Later on, as a secondary project to this, I have been looking into adding a "diversion load" capability. The MPPT controller will support this and it seems like a good idea. What is it you may ask? It's just the ability for the controller to DIVERT amps to another use after the batteries are charged ore when there is excess available. I was thinking of adding a 12V heating element to the water heater and using it to slowly bring the water up to temperature. Well, maybe.....if anyone has an idea for a use of power after the batteries are finished charging, let me know. I was also going to use a passive solar water heater on the roof. Not very big, but it would just feed water into the water heater after it is heated by the sun. Not electrically, just a black heat absorbing flat-ish bag affixed to the roof. I'd need a small pump to get water up to it, but gravity would bring it down to the hot water heater tank.....maybe next season!

Now for the big question.

How much did all this actually end up costing?

Good question. The panels were around $1980.00 Shipped via DHL from China. The MPPT 45AMP controller was around $450.00 Shipped from California, heavy cable and wire was another $300.00 from various sources. We used 5 tubes of 3M 760 adhesive at $12.00 per tube for $60.00. I had the inverter already, but it would be close to $450.00. Fuses and Fuse Holders were $50.00 all together and the remote monitoring for the Controller was $150.00. Since I already had an Energy Monitoring System, I didn't need to buy another, but if you did, figure on another $300.00 including the shunt. The grand total???


...Seems like a lot of money. Prices have come down a bit, so this could be done for around $2600.00 or so in today's' pricing. Less if you already have any of the pieces installed. Included was the Shipping from China at $500.00, so if you use an alternative method it could be brought down as well.

Remember, I did all the engineering and installation for this project, so there was no labor charges. (Well, Passenger Pete did want some food in exchange for labor so I guess I could figure that in.)

I would do it again in an instant. The whole system weighs less than a single large conventional panel, including all the pieces and parts. It puts out more than I need Watts-wise and fit on what real estate my tiny roof had available. As it is, I haven't run my generator at all last season (except to exercise it) and am enjoying the peace and quiet (not to mention fuel savings!) that this Solar Charging system brings. I highly recommend it!

Periodically, I will be updating the this system to make it more user friendly and transparent. Next will likely be Lithium Phosphate (LiFePO4) batteries. I'll be writing an article all abut my research into them and whether it's going to be doable.

Stay tuned to this space for more technical project information as well as some lighter-side moments as I go...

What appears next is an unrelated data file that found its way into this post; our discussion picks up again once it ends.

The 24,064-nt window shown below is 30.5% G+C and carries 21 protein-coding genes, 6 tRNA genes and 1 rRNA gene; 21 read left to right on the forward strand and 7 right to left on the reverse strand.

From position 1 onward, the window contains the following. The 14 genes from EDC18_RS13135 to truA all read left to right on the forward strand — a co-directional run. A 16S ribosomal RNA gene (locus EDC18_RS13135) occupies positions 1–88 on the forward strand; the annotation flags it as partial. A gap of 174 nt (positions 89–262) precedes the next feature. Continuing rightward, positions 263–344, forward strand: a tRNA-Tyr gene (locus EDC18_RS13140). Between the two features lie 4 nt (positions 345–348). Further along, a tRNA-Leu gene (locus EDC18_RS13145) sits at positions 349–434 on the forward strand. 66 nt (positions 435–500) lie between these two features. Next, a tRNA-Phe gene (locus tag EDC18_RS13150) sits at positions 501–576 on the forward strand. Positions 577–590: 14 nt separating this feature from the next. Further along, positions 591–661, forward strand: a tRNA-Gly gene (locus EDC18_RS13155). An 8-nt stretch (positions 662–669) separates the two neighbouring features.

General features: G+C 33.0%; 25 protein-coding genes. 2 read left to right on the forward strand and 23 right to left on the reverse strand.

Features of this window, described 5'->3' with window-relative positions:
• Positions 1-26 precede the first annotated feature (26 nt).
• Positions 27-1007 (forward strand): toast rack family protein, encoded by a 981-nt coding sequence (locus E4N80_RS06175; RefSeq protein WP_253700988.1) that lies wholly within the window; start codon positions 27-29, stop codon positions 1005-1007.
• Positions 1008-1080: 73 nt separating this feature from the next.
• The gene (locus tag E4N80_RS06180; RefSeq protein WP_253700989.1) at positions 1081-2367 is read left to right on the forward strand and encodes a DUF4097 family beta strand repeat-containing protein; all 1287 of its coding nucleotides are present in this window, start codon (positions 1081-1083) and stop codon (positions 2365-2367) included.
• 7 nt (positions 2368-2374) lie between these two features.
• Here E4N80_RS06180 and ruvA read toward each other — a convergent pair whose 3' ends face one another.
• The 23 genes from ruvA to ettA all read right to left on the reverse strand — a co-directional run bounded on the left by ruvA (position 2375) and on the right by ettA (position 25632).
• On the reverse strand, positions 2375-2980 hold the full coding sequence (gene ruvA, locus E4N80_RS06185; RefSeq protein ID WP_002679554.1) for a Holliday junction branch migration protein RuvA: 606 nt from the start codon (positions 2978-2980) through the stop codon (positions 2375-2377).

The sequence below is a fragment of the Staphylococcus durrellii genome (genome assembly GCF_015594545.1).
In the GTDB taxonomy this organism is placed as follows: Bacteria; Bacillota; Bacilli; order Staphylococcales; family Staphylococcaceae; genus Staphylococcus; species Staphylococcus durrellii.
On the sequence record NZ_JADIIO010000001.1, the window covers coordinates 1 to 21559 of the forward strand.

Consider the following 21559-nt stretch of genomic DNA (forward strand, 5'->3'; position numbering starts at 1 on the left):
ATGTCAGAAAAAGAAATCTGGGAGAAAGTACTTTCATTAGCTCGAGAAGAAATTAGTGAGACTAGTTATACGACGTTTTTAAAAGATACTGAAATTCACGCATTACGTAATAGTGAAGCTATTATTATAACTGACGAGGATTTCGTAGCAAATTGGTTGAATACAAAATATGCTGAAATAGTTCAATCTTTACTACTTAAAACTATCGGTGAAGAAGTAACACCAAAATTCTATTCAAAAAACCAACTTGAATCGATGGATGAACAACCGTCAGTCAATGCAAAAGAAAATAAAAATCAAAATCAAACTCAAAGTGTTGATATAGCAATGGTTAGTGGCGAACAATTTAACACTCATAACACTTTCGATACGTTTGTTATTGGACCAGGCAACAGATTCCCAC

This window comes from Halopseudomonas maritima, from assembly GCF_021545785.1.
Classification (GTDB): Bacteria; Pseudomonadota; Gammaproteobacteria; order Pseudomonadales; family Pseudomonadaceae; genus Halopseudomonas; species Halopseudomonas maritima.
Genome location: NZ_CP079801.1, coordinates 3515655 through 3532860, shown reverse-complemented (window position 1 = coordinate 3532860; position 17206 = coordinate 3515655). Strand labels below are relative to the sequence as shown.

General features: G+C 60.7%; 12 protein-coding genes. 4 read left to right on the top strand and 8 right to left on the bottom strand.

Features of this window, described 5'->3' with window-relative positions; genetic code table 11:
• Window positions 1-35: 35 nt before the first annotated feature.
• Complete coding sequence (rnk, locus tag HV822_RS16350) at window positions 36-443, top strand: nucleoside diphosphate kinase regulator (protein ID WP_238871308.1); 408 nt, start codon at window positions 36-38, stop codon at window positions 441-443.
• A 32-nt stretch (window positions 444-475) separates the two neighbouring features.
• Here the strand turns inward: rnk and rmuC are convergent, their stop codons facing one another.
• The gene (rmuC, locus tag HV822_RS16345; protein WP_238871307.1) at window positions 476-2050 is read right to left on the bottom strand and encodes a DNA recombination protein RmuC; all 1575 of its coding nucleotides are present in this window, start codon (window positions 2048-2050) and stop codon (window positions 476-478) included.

Down The Road...

Rich "The Wanderman"

Read Part 5 of this series.
Read Part 4 of this series.
Read Part 3 of this series.
Read Part 2 of this series.
Read Part 1 of this series.

Tuesday, December 6, 2011

A Better Solar Charging Mouse Trap.PART 5

Welcome back! Now that we have things more or less hooked up it's time to get some power to the batteries and run our stuff without melting everything!

Old Inverter Installation.
Since the Solar Charge Controller is designed to charge our house (and chassis) batteries we need to get the juice to flow to them. This is where the biggest wires will be found. If the max output of the charge controller is 45 AMPS then you should size the wires for at least 20% more than that to be safe and efficient. I COULD have done that and been pretty much done at this point. But Noooooo! I had to try and be slick and add an Inverter to the mix. Inverters are nifty. They take your DC batteries output and turn it into good old fashioned house AC. No generator needed. Of course, it won't run EVERYTHING,  all the time. And forget the A/C, not going to happen on your typical 2-4 house battery setup. At least not for very long! Originally, I had the inverter wired up on a piece of wood directly to the battery. I did have a big switch and a "catastrophe" fuse protecting it. I believed I was a genius since I had managed to wire the inverter to power all the outlets along the passenger side of the coach and setup my AC fuse panel to work this out. The 1800W Inverter that I have also has an AC transfer switch in it. Simply, it allows AC power to flow through it to my passenger side outlets when I am on shore power or the generator.

I'm an idiot. This works, but has a lot of issues. Number one being I had no idea how much power I was using! If I didn't switch off the inverter I would kill the batteries. D'OH! Back to the drawing board. I wanted it to work essentially the same way, but have my energy monitor keep track of its power use. I also wanted a more compact installation.
MPPT Charge Controller (L) - Inverter (R)

Here's what I came up with. works!
It was a bit counter-intuitive. The controller's NEGATIVE is wired to the INVERTER negative then on through the SHUNT. This let's me monitor it's power use AND the power generated by the Solar Panels/Controller. Like a "Y" splice in a hose. I know...makes no sense....but's that how it works. The POSITIVE from the controller is wired into a heavy On/Off switch then on to ANOTHER Switch then straight to the HOUSE BATTERY compartment through a large Catastrophe  "T" fuse in a water resistant holder then on to the POSITIVE post. The POSITIVE from the INVERTER is wired to the SECOND switch. The trick was making sure EVERY load on the battery bank would go through the SHUNT and be measured by the Energy Monitor. Then, for safety every thing that uses power should have it's wiring protected by a separate fuse. All of this was very confusing when I first began to figure it all out. Eventually, I got my head around it. You will too, I promise. If you get stuck, drop me a line...I can help.
Click To Enlarge. Shunt is on the Right.
Charge Controller Display/Inverter Remote

To Monitor all of this gear I installed the optional remote control for the charge controller below the remote control for the inverter. The other white box in the picture is for the satellite dish. It tells the elevation so you can aim the dish. The small Black box is the inverter remote. it reads out voltage of the battery and allows the inverter to be put into standby. I have the Energy Monitor Display mounted into the front dash area. It was already installed when I purchased the RV and would be a HUGE P.I.T.A. to relocate!

In the final Part of this article (Part 6!) I will go over the costs, operating the system, the ups and downs of battery charging from Solar and what you can expect. It's been a long ride, but the benefits certainly outweigh the hassle! Hopefully, this series will have helped out a bit.

Be Seeing You...Down the Road,

Rich "The Wanderman"

Read Part 6 of this series.
Read Part 4 of this series.
Read Part 3 of this series.
Read Part 2 of this series.
Read Part 1 of this series.